From this perspective, a person with a pure mind doesn't have to consult a rulebook; whatever he does will be "good." A person with a defiled mind can read the Bible eight hours a day and worship the Ten Commandments, yet his actions will still result in "evil."
This perspective drives conservative Christians nuts; they call it "situational ethics." Instead of responding to situations as-they-are, a "moral" person must live by a fixed code of conduct based on religious dogma and societal values. This, they say, makes sure that actions are correct. Not consulting the rules amounts to doing whatever you want.  And that's bad.
But that misses the point; if a person is free of ego-attachment and personal desire, then there is no "you" and no "want."
Therefore the wise put themselves last,
but find themselves foremost.
They exclude themselves,
and yet they always remain.
Is it not because they do not live for themselves
that they find themselves fulfilled?
-- Tao Teh Ching, verse 7

Without morals and commandments and "you" and "want," there is just action to allieviate suffering. Easier said than done, of course, which is why even Zennies have written Precepts. Until you reach the other shore, you will need a boat. But from this perspective, fixed codes of conduct are not an ideal, but a crutch.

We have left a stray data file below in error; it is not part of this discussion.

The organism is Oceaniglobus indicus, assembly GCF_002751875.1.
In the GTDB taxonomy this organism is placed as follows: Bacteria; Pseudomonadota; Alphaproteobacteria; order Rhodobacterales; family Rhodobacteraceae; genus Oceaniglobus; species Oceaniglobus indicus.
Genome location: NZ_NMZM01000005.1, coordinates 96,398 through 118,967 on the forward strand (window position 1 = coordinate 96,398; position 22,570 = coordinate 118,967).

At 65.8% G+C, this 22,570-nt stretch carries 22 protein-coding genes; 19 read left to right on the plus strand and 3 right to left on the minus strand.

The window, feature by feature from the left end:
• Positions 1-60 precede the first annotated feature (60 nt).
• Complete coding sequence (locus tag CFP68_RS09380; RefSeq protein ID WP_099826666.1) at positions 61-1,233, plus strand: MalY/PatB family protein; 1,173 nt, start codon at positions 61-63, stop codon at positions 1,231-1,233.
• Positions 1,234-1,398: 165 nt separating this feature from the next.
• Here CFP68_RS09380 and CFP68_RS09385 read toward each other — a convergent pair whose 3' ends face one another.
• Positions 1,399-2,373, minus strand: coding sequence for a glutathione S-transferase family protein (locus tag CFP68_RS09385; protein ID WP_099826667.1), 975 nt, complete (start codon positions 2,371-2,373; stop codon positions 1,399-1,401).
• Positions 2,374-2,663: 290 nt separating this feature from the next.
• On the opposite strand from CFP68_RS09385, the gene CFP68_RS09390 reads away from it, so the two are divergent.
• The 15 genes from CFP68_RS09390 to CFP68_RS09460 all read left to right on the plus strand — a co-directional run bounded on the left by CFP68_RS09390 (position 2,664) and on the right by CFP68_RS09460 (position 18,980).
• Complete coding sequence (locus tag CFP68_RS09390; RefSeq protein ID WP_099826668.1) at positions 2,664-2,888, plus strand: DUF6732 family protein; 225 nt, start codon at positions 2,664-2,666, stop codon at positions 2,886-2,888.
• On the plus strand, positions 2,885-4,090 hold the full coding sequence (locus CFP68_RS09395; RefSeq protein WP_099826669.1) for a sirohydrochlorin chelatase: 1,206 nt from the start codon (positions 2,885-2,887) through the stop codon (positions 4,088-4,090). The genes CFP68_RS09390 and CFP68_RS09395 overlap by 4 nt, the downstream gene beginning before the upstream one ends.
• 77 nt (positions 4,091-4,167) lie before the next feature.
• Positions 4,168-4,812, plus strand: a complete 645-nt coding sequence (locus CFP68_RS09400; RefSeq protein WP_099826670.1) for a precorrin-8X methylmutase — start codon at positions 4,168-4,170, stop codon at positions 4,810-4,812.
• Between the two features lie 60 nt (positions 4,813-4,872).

Therefore when the Way is lost, virtue arises.
When virtue is lost, humanity arises.
When humanity is lost, morality arises.
When morality is lost, custom arises.
Now custom is a superficial expression
of loyalty and faithfulness, and the beginning of disorder.

-- Tao Teh Ching, verse 38

After three years of watching the Bushies muck up the world I am more than ever convinced that the eastern Buddhist/Taoist perspective of evil is the true one, and Brooks's "evil is in the souls of my enemies" belief is superficial and ignorant and leads to more evil.
And Bush, who believes he is doing God's will, who cannot see his own flaws, who cannot apologize for mistakes because he doesn't think he makes any, is the very essence of a fool -- and an evildoer.


8:56 am | link

wednesday, may 5, 2004

Hot Links